A couple of weeks ago I suggested that developers interested in having their .NET software run in other platforms should avoid Microsoft's Managed Extensibility Framework (MEF) as it was not an open source library.
I had a chance to discuss with Glenn, Sam and Bob the benefits of using the MS-PL for this library first over twitter and then over email.
Representing .NET's loyal competitor, I did not think that we stood a chance of getting Microsoft to change the license, but I was pleasantly surprised. Glenn understood the value of open source, Sam wanted to do the right thing about this library and CodePlex and Bob argued that Mono already had Mono.Addins anyways.
Thanks to everyone at Microsoft that helped change the license!
Posted on 02 Oct 2008
Atsushi Enomoto blogs about the work involved in bringing LINQ to Databases to Mono.
The effort was a joint collaboration between the awesome DbLINQ developers, Pablo Iñigo Blasco our Google Summer of Code Student and Novell's Atsushi Enomoto.
The DbLINQ developers had created a general purpose LINQ provider that could be used with database providers other than SQL Server. They also relicensed their code a few months ago to the MIT X11 license to allow for integration with Mono's code base.
Read Atsushi's description of how the effort was put together and how DbLINQ is being refactored to become a full System.Data.Linq implementation and still provide the foundation for third-parties to easily create database LINQ providers.
DbLINQ is a great project, and it needs your help to complete the effort.
Posted on 01 Oct 2008
Great News Mono Lovers!
Later this month I will be presenting the session "Mono and .NET" at the Microsoft Professional Developers Conference in LA.
Update: My talk will cover new technologies that we have created as part of Mono. Some of them are reusable on .NET (we try to make our code cross platform) and some other are features that specific to Mono's implementation of the CLI.
Posted on 01 Oct 2008
Beyond the obvious benefits to developers, what interests me is that Microsoft is now bundling an open source component into their commercial offerings.
This is a first time for Microsoft.
With IronPython they continued development of an open source project in house. With IronRuby, they were open to external contributions to the libraries of IronRuby. In both cases they were not taking external code or contributions directly into their core products.
Hopefully they will start using more open source code in their products. Maybe one day they will bundle Mono's Cecil or Mono's embeddable C# compiler.
Posted on 01 Oct 2008
People are loving the C# Interactive Shell.
In the past people have embedded languages like Boo into their applications (MonoDevelop and Banshee for example both have options to embed Boo and a shell).
Zoltan designed a new system for Mono that allows developers to inject and execute code into running Mono applications. Paolo provided significant feedback and design guidelines for the code to be incorporated into Mono.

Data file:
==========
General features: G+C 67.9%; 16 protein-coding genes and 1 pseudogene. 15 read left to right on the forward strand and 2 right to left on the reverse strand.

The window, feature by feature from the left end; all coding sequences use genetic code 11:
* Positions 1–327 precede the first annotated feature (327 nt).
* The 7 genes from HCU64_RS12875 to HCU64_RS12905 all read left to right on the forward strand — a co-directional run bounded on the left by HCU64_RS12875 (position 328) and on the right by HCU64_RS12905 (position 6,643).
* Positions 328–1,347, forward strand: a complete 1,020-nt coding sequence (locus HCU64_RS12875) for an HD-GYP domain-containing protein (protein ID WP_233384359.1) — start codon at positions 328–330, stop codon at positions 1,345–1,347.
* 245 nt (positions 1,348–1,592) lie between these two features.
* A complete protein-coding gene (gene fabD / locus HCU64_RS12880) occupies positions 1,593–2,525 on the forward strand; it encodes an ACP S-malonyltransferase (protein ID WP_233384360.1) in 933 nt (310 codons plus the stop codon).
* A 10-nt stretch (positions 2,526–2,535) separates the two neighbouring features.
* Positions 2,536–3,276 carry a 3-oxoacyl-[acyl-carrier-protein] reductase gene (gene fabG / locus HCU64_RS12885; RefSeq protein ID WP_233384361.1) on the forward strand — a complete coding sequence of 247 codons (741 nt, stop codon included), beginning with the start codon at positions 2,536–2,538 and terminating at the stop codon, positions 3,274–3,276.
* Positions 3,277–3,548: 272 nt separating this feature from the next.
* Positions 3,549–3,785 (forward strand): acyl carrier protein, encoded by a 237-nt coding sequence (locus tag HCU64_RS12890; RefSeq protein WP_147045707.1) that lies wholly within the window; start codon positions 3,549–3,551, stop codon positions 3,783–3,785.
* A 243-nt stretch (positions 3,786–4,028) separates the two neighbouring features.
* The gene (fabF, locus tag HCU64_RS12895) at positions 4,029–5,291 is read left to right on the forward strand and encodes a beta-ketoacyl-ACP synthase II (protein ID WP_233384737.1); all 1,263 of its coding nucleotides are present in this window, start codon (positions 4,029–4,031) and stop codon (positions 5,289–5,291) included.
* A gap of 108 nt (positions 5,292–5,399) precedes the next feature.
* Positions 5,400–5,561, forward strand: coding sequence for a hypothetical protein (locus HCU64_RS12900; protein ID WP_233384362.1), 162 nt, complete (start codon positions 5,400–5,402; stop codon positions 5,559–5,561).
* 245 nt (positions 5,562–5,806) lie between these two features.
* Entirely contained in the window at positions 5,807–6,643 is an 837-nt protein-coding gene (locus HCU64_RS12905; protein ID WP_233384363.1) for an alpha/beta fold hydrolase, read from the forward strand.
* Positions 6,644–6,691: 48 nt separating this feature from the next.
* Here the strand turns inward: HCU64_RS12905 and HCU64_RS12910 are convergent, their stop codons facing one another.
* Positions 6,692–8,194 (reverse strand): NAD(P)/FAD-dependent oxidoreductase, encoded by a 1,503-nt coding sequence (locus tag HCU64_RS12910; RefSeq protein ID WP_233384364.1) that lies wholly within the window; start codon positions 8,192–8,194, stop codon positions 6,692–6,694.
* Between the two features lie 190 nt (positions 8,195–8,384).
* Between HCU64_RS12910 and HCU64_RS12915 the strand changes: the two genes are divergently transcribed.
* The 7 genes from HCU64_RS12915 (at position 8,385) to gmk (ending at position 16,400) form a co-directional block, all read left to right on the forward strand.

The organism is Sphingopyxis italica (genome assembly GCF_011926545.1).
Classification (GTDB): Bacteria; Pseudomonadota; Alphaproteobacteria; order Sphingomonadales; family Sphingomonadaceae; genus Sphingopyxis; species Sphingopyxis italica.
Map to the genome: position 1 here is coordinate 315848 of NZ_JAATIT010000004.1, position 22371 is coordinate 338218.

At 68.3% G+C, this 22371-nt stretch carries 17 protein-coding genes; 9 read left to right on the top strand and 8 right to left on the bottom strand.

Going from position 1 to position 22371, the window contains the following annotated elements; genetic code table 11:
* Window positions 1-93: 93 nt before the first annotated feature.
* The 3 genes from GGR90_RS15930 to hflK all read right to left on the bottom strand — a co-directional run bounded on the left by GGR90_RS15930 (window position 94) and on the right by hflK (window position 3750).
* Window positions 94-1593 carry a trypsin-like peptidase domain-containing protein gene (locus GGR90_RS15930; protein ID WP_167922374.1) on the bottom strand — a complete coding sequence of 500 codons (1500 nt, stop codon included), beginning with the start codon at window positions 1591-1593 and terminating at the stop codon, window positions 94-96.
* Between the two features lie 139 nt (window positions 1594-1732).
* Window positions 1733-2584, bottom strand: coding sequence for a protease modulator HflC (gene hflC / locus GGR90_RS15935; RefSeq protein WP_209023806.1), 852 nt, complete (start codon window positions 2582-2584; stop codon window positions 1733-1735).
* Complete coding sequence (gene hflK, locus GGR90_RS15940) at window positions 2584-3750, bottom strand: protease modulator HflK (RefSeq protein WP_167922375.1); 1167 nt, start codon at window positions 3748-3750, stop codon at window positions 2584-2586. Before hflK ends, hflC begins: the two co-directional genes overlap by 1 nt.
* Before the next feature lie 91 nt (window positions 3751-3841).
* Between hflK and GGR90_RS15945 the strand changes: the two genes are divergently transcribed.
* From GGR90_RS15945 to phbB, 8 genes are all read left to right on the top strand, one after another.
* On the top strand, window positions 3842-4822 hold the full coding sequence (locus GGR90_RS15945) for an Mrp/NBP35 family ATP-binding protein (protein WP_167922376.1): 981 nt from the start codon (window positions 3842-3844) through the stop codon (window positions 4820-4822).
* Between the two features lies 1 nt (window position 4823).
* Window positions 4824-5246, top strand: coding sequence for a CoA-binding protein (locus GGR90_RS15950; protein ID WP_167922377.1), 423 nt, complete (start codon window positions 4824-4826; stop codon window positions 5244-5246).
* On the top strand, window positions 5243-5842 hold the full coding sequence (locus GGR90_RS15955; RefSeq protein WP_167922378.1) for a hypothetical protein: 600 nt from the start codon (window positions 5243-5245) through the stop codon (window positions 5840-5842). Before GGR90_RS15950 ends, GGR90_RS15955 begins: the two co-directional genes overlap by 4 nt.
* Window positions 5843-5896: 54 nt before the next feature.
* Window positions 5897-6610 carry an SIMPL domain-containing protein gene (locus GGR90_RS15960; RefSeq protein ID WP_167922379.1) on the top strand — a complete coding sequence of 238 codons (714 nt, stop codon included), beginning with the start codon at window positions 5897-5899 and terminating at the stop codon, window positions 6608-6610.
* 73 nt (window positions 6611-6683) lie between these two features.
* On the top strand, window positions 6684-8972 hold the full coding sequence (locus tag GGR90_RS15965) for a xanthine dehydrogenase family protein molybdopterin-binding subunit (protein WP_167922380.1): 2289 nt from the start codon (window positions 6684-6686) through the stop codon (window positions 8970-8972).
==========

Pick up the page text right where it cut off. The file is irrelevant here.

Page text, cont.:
Thanks to both Zoltan and Paolo this functionality is now available through the Mono.Management assembly: you provide an executable and a PID, and the executable is injected and its Main method executed on the target process:
using Mono.Attach; [..] // Get a handle to a running Mono process. VirtualMachine vm = new VirtualMachine (pid); // Load hello.exe into the target process, and run it vm.Attach ("/tmp/hello.exe", "");
You can use this for billions of things of course. You could patch running programs, you could attach logging software to a running program, or you could inject a C# evaluator into a live application and examine its state, or tweak it live.
Zoltan came up with a really cool extension to the the csharp command (this is the command-line C# Interactive Shell). The csharp command now takes an --attach command line argument and a PID.
The csharp shell can now use the Mono.Attach.VirtualMachine to injects itself into the remote process and then the client and server communicate through a couple of sockets.
For example, this is the sample that Zoltan used to pitch his idea for supporting attaching to the virtual machine. With the following you can pause a live Banshee process:
$ ps aux | grep banshee miguel 12359 17.0 2.7 141372 55708 pts/5 Sl+ 14:30 0:02 banshee-1 /usr/lib64/banshee-1/Nereid.exe $ csharp --attach 12359 csharp> using Banshee.ServiceStack; csharp> using Banshee.Gui; csharp> var s = ServiceManager.Get
(); csharp> s.PlaybackActions ["PlayPauseAction"].Activate ();
All of the code is now on SVN, you need both the mono and mcs modules from trunk.
The above commands are a tiny bit risky and are also limited to the shell.
The above commands will execute on a separate thread from the application, and any commands that you execute would be executed on a separate thread which could corrupt the state of your application.
So this weekend, I wrote a tool that integrates with Gtk# applications, its called gsharp and you can find it in the mono-tools module (it borrows some code from Banshee).
gsharp is a Gtk# version of the csharp command. What is important is that it also supports injection of the code on other programs, but makes sure that all the code executes in the Gtk# thread, by issuing all of its commands from the Gtk# idle handler. This means that it is safe to use gsharp with your Gtk# applications.
GUI version of the tool.
Here you can select which project you want to inject the GUI into:
Needs some work, show process names.
This version shows the gsharp tool attached to F-Spot, as I am not very familiar with the codebase, I can not do very much with it:
We will need to implement one of these as well for Windows.Forms applications. This should luckily be easy to do as most of the smarts live in the Mono.CSharp assembly (our embeddable compiler).
A couple of weeks ago, I asked for people to weigh in on a security concern for temporary files. This was for Zoltan's attach functionality.
The code is now implemented and I would love if security experts could do a source code audit of our implementation. And validate whether our assumptions are safe.
Here is the source code.
Posted on 29 Sep 2008
In C# the defaut access level for members in classes and structs is "private".
There is no need to pepper the source code with "private" everywhere. It only introduces noise and makes your code more difficult to read.
Posted on 28 Sep 2008